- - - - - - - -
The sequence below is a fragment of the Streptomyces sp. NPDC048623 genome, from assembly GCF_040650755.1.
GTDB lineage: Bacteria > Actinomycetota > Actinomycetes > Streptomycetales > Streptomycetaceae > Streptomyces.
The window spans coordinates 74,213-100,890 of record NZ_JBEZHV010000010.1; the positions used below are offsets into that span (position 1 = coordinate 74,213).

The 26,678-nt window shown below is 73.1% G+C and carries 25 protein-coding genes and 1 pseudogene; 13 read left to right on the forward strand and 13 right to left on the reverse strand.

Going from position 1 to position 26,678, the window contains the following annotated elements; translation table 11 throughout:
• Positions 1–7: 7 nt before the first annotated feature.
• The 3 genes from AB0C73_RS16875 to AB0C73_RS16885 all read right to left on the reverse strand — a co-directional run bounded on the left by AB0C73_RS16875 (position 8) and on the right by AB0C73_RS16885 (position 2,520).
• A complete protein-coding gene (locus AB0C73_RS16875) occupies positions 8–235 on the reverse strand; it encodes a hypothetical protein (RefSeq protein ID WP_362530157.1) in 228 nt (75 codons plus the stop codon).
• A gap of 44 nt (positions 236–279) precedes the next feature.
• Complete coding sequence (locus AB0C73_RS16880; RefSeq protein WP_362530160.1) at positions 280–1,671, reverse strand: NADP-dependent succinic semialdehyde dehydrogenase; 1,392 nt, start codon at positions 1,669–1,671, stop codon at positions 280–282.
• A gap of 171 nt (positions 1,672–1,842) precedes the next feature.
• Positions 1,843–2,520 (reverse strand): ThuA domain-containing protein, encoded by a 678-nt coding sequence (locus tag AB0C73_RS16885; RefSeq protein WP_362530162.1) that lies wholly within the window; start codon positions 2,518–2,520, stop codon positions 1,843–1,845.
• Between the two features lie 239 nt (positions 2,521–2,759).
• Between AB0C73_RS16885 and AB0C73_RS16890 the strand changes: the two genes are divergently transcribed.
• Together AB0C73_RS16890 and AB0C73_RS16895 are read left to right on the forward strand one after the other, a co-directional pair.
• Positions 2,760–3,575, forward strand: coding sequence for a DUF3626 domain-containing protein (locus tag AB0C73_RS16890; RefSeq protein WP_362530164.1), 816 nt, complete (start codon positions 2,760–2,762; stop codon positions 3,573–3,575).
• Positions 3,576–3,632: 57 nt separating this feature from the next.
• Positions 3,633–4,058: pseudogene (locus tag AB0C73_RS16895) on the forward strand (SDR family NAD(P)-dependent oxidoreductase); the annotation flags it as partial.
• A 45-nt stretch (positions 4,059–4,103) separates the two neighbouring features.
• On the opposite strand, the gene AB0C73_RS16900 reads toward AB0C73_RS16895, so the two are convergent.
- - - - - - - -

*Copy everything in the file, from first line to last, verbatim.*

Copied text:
The sequence below is a fragment of the Streptomyces sp. NPDC048623 genome, from assembly GCF_040650755.1.
GTDB lineage: Bacteria > Actinomycetota > Actinomycetes > Streptomycetales > Streptomycetaceae > Streptomyces.
The window spans coordinates 74,213-100,890 of record NZ_JBEZHV010000010.1; the positions used below are offsets into that span (position 1 = coordinate 74,213).

The 26,678-nt window shown below is 73.1% G+C and carries 25 protein-coding genes and 1 pseudogene; 13 read left to right on the forward strand and 13 right to left on the reverse strand.

Going from position 1 to position 26,678, the window contains the following annotated elements; translation table 11 throughout:
• Positions 1–7: 7 nt before the first annotated feature.
• The 3 genes from AB0C73_RS16875 to AB0C73_RS16885 all read right to left on the reverse strand — a co-directional run bounded on the left by AB0C73_RS16875 (position 8) and on the right by AB0C73_RS16885 (position 2,520).
• A complete protein-coding gene (locus AB0C73_RS16875) occupies positions 8–235 on the reverse strand; it encodes a hypothetical protein (RefSeq protein ID WP_362530157.1) in 228 nt (75 codons plus the stop codon).
• A gap of 44 nt (positions 236–279) precedes the next feature.
• Complete coding sequence (locus AB0C73_RS16880; RefSeq protein WP_362530160.1) at positions 280–1,671, reverse strand: NADP-dependent succinic semialdehyde dehydrogenase; 1,392 nt, start codon at positions 1,669–1,671, stop codon at positions 280–282.
• A gap of 171 nt (positions 1,672–1,842) precedes the next feature.
• Positions 1,843–2,520 (reverse strand): ThuA domain-containing protein, encoded by a 678-nt coding sequence (locus tag AB0C73_RS16885; RefSeq protein WP_362530162.1) that lies wholly within the window; start codon positions 2,518–2,520, stop codon positions 1,843–1,845.
• Between the two features lie 239 nt (positions 2,521–2,759).
• Between AB0C73_RS16885 and AB0C73_RS16890 the strand changes: the two genes are divergently transcribed.
• Together AB0C73_RS16890 and AB0C73_RS16895 are read left to right on the forward strand one after the other, a co-directional pair.
• Positions 2,760–3,575, forward strand: coding sequence for a DUF3626 domain-containing protein (locus tag AB0C73_RS16890; RefSeq protein WP_362530164.1), 816 nt, complete (start codon positions 2,760–2,762; stop codon positions 3,573–3,575).
• Positions 3,576–3,632: 57 nt separating this feature from the next.
• Positions 3,633–4,058: pseudogene (locus tag AB0C73_RS16895) on the forward strand (SDR family NAD(P)-dependent oxidoreductase); the annotation flags it as partial.
• A 45-nt stretch (positions 4,059–4,103) separates the two neighbouring features.
• On the opposite strand, the gene AB0C73_RS16900 reads toward AB0C73_RS16895, so the two are convergent.